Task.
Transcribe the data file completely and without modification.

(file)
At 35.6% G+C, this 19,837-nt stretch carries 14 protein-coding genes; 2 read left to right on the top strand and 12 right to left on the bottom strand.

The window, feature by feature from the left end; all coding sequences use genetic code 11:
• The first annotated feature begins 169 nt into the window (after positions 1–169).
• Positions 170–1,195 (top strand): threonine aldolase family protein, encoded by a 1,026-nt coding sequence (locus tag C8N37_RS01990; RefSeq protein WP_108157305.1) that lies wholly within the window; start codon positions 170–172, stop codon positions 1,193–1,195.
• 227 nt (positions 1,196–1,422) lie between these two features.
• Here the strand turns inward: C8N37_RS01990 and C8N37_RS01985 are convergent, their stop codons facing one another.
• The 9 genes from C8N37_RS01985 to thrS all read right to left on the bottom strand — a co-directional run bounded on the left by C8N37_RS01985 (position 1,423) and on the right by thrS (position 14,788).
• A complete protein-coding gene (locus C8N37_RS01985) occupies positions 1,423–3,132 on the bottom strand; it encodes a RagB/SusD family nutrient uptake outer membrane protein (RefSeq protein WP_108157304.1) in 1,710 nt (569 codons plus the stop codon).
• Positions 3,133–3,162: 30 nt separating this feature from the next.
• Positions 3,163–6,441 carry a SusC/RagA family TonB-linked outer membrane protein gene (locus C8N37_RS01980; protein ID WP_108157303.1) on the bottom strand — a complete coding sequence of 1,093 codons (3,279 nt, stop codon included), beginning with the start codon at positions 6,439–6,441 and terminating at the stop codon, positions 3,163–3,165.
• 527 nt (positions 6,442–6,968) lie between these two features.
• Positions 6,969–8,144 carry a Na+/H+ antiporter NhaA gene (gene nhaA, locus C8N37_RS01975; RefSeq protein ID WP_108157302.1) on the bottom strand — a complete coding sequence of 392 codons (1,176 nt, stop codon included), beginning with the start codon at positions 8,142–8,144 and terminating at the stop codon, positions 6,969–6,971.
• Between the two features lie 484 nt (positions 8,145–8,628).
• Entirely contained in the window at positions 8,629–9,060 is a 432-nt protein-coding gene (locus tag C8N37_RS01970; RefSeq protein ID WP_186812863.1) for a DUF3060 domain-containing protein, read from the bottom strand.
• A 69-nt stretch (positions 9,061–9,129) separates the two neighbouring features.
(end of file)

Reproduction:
At 35.6% G+C, this 19,837-nt stretch carries 14 protein-coding genes; 2 read left to right on the top strand and 12 right to left on the bottom strand.

The window, feature by feature from the left end; all coding sequences use genetic code 11:
• The first annotated feature begins 169 nt into the window (after positions 1–169).
• Positions 170–1,195 (top strand): threonine aldolase family protein, encoded by a 1,026-nt coding sequence (locus tag C8N37_RS01990; RefSeq protein WP_108157305.1) that lies wholly within the window; start codon positions 170–172, stop codon positions 1,193–1,195.
• 227 nt (positions 1,196–1,422) lie between these two features.
• Here the strand turns inward: C8N37_RS01990 and C8N37_RS01985 are convergent, their stop codons facing one another.
• The 9 genes from C8N37_RS01985 to thrS all read right to left on the bottom strand — a co-directional run bounded on the left by C8N37_RS01985 (position 1,423) and on the right by thrS (position 14,788).
• A complete protein-coding gene (locus C8N37_RS01985) occupies positions 1,423–3,132 on the bottom strand; it encodes a RagB/SusD family nutrient uptake outer membrane protein (RefSeq protein WP_108157304.1) in 1,710 nt (569 codons plus the stop codon).
• Positions 3,133–3,162: 30 nt separating this feature from the next.
• Positions 3,163–6,441 carry a SusC/RagA family TonB-linked outer membrane protein gene (locus C8N37_RS01980; protein ID WP_108157303.1) on the bottom strand — a complete coding sequence of 1,093 codons (3,279 nt, stop codon included), beginning with the start codon at positions 6,439–6,441 and terminating at the stop codon, positions 3,163–3,165.
• 527 nt (positions 6,442–6,968) lie between these two features.
• Positions 6,969–8,144 carry a Na+/H+ antiporter NhaA gene (gene nhaA, locus C8N37_RS01975; RefSeq protein ID WP_108157302.1) on the bottom strand — a complete coding sequence of 392 codons (1,176 nt, stop codon included), beginning with the start codon at positions 8,142–8,144 and terminating at the stop codon, positions 6,969–6,971.
• Between the two features lie 484 nt (positions 8,145–8,628).
• Entirely contained in the window at positions 8,629–9,060 is a 432-nt protein-coding gene (locus tag C8N37_RS01970; RefSeq protein ID WP_186812863.1) for a DUF3060 domain-containing protein, read from the bottom strand.
• A 69-nt stretch (positions 9,061–9,129) separates the two neighbouring features.